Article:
Exertional Heatstroke – more severe than heat exhaustion. In addition to the above symptoms, heatstroke sufferers can also experience a gradual impairment of consciousness, difficulty concentrating, sweat-soaked, pale skin (these symptoms are different from classic heatstroke), and even death.
* Rather than taking sips of water over the course of your outdoor exercise, drink a larger volume all at once. You’ll stay in euhydration longer.
* If you exercise longer than 90 minutes, rehydrate with water that has electrolytes added (primarily sodium and potassium, though some sodium is reabsorbed by the sweat glands – the body sure is amazing, eh)?
* Drink water before, during AND after exercise – yes, all three.
As to whether it’s better to drink cold or room temperature water, the research clearly indicates that … it doesn’t really matter. The temperature that’s most effective is … the one that will induce you to drink more water.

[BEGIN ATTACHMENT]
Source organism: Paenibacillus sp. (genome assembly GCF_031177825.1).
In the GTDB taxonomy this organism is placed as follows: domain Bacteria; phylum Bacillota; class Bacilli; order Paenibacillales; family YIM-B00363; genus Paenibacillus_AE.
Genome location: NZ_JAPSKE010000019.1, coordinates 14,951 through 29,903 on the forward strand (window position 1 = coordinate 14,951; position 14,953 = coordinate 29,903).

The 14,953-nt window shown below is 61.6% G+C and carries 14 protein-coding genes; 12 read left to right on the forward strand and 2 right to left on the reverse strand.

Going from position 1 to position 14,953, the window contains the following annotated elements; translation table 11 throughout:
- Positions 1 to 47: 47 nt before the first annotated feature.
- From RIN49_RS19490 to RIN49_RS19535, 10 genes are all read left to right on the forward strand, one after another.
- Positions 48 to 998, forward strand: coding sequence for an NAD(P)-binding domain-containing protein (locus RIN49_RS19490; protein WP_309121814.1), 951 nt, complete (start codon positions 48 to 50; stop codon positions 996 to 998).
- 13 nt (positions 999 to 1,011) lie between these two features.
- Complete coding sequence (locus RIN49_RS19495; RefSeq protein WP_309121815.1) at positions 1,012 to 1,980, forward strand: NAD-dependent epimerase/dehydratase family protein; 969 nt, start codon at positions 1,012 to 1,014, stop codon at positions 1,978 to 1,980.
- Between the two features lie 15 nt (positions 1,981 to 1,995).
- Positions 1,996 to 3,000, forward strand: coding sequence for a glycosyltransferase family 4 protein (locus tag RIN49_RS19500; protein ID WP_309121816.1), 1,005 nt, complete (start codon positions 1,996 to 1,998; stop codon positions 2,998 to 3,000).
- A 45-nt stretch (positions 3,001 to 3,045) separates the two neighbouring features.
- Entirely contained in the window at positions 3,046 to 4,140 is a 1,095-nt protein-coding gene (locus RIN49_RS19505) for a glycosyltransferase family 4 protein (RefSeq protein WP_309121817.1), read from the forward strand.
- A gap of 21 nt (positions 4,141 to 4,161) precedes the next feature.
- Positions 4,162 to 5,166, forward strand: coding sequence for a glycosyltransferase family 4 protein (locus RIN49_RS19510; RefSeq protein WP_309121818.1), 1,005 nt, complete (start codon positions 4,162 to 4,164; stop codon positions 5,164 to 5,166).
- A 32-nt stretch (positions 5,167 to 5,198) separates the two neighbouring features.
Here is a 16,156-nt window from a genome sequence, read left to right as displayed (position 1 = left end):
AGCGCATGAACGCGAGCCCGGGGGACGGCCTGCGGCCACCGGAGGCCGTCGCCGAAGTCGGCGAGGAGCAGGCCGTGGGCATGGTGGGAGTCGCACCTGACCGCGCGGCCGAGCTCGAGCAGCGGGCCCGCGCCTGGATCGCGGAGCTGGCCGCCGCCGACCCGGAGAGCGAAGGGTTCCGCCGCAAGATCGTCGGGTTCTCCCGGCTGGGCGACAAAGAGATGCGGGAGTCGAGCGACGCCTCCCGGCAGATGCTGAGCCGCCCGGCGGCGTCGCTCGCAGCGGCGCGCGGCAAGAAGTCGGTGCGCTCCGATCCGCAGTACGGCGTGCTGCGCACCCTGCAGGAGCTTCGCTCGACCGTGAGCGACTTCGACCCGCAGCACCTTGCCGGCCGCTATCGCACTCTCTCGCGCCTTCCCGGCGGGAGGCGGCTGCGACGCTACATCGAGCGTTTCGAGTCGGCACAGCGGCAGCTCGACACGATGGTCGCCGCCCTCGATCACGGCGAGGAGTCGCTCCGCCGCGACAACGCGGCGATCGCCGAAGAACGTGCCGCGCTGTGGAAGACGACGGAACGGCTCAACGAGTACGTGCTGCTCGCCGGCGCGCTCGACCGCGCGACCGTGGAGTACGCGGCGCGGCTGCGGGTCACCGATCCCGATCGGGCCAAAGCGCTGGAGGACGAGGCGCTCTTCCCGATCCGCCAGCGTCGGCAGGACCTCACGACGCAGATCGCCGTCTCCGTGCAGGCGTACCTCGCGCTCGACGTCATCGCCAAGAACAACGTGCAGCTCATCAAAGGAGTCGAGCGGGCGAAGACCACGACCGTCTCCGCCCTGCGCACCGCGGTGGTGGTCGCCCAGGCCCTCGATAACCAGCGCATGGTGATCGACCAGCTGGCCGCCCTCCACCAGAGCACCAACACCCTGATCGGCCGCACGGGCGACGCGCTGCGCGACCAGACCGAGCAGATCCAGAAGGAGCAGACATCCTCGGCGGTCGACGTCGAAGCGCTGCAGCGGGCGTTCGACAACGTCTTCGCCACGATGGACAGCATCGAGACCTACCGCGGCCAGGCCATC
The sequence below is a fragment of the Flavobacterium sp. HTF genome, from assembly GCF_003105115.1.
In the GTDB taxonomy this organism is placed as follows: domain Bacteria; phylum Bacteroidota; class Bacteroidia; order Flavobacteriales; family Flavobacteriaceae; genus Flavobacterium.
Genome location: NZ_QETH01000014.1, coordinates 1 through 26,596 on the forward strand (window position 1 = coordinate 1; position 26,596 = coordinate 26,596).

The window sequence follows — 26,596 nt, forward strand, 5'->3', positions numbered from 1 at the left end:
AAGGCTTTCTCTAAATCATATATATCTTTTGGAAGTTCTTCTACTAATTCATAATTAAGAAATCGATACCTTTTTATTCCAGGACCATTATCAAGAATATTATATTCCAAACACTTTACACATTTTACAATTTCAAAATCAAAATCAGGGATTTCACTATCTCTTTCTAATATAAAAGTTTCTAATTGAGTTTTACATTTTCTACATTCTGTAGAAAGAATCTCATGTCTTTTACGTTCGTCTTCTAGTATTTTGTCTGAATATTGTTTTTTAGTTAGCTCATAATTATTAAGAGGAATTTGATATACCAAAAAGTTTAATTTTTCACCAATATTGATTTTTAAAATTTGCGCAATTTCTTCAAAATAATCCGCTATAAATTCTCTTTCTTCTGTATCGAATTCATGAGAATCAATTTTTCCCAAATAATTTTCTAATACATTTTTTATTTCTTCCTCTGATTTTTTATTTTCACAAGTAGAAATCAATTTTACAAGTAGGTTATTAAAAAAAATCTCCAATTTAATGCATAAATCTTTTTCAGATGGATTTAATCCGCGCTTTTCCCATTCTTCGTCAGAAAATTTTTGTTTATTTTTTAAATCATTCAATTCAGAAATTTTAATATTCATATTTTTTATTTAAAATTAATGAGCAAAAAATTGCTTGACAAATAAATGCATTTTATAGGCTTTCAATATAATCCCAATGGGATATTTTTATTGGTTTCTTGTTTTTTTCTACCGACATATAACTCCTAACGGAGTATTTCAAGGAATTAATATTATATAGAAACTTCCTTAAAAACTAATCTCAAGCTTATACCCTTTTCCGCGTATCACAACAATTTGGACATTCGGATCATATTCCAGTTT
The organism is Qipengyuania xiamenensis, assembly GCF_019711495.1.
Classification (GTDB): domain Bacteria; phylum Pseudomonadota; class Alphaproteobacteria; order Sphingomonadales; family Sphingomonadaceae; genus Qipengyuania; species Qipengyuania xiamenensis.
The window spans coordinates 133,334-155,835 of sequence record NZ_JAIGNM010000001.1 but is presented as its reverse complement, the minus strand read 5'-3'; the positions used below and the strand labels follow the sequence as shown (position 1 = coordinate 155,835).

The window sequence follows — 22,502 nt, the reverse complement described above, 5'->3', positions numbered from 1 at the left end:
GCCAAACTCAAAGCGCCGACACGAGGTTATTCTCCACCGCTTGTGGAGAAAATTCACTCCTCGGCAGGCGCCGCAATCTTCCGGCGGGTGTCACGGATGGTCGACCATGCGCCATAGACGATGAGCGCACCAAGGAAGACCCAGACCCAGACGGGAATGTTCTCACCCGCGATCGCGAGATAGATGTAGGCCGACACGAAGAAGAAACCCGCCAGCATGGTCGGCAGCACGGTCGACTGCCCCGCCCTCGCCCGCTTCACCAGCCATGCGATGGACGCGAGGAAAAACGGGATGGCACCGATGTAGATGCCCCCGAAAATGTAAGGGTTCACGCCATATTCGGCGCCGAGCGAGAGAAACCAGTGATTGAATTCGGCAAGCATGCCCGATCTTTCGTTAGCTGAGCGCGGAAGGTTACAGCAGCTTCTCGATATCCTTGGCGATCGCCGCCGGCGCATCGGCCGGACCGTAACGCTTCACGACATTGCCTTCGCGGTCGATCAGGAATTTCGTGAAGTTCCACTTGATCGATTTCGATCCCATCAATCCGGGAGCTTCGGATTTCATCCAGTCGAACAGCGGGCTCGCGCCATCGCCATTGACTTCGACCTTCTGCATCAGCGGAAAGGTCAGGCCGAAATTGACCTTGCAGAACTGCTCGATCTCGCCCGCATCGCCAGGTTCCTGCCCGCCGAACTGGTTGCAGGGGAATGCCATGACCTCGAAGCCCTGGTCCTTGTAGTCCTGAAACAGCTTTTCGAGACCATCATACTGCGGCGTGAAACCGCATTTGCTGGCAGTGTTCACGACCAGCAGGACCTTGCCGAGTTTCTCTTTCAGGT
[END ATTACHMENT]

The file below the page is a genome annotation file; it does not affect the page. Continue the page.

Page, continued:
If you find water boring, that’s no excuse to go buy sugar-laden drinks or skip the water bottle. Simple throw in a sprig of mint or rosemary, or a wedge or orange, lemon or lime, and off you go. Up hill. Down dale.
ACTION: Drink up biweekly solutions for aging actively and exercising effectively and safely when you SUBSCRIBE. Enter your email in any of the subscription boxes floating about.
by Alexandra Williams, MA and Kymberly Williams-Evans, MA
Alexandra: Hi Mindy. The best protection is to take them off and put them in a gym bag while doing those intense activities. If your knees are still in their original packaging, this might be a challenge, so you should just give them a light buff and wax. That will protect them for sure, although Fun and Fit do not offer the extended warranty. And you are on your own if your knees get any scratches. Would you like me to go into detail about strengthening up and stretching the muscles that support your slacker knees, including the much-forgotten VMO? No, that is not an insurance plan, that is the Vastus Medialis Obliquus, and yes, it is spelled like that.